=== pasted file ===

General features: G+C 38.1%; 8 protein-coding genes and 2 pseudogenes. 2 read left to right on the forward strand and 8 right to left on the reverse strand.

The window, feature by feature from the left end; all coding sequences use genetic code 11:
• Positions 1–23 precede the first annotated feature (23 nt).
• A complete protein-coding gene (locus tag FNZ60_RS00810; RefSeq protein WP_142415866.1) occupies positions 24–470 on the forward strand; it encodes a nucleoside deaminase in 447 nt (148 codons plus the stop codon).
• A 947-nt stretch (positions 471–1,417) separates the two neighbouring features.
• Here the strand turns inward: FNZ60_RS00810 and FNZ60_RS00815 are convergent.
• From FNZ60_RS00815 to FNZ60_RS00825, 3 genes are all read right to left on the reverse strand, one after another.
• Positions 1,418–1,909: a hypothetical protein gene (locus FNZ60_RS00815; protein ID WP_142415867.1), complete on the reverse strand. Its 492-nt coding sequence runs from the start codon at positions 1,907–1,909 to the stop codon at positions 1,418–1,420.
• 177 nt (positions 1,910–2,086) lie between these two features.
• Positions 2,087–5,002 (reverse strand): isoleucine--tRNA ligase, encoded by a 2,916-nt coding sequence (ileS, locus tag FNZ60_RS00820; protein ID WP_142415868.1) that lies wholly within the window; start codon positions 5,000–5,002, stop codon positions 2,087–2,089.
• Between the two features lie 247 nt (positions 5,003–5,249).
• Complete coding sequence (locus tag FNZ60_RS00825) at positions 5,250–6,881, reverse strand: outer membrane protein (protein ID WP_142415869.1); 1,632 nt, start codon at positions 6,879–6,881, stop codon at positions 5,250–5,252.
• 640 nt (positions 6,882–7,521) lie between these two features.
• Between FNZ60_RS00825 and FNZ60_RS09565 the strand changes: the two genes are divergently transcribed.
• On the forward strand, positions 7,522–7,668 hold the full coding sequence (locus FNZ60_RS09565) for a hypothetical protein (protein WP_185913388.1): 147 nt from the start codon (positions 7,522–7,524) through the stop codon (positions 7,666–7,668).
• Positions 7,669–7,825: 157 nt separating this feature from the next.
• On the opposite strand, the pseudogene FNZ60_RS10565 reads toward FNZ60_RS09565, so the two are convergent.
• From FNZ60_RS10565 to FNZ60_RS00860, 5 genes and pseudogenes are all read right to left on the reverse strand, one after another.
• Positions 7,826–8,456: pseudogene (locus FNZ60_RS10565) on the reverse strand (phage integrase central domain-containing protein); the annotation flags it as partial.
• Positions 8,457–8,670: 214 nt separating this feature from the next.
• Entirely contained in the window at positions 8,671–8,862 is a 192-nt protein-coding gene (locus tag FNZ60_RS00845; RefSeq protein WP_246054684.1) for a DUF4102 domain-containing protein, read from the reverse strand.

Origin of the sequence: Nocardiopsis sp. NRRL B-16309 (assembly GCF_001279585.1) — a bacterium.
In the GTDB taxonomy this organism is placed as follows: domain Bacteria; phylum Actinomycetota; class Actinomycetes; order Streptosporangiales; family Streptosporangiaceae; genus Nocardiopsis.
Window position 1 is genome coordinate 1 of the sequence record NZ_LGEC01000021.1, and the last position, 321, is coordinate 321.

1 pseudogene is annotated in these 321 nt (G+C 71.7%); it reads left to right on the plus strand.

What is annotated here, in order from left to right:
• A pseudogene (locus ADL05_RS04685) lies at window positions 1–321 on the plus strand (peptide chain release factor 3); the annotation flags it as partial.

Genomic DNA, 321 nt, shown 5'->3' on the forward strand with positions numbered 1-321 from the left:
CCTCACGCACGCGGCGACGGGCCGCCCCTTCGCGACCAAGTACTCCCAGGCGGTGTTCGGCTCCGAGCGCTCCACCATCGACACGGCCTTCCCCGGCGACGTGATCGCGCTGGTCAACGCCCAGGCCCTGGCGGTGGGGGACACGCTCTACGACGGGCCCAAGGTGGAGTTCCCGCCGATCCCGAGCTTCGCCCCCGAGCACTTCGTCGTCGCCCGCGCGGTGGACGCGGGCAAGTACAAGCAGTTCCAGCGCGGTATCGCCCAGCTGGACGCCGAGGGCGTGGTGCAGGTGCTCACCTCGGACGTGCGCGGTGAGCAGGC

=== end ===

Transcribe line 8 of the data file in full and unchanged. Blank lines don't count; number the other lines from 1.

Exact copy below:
• Positions 1,418–1,909: a hypothetical protein gene (locus FNZ60_RS00815; protein ID WP_142415867.1), complete on the reverse strand. Its 492-nt coding sequence runs from the start codon at positions 1,907–1,909 to the stop codon at positions 1,418–1,420.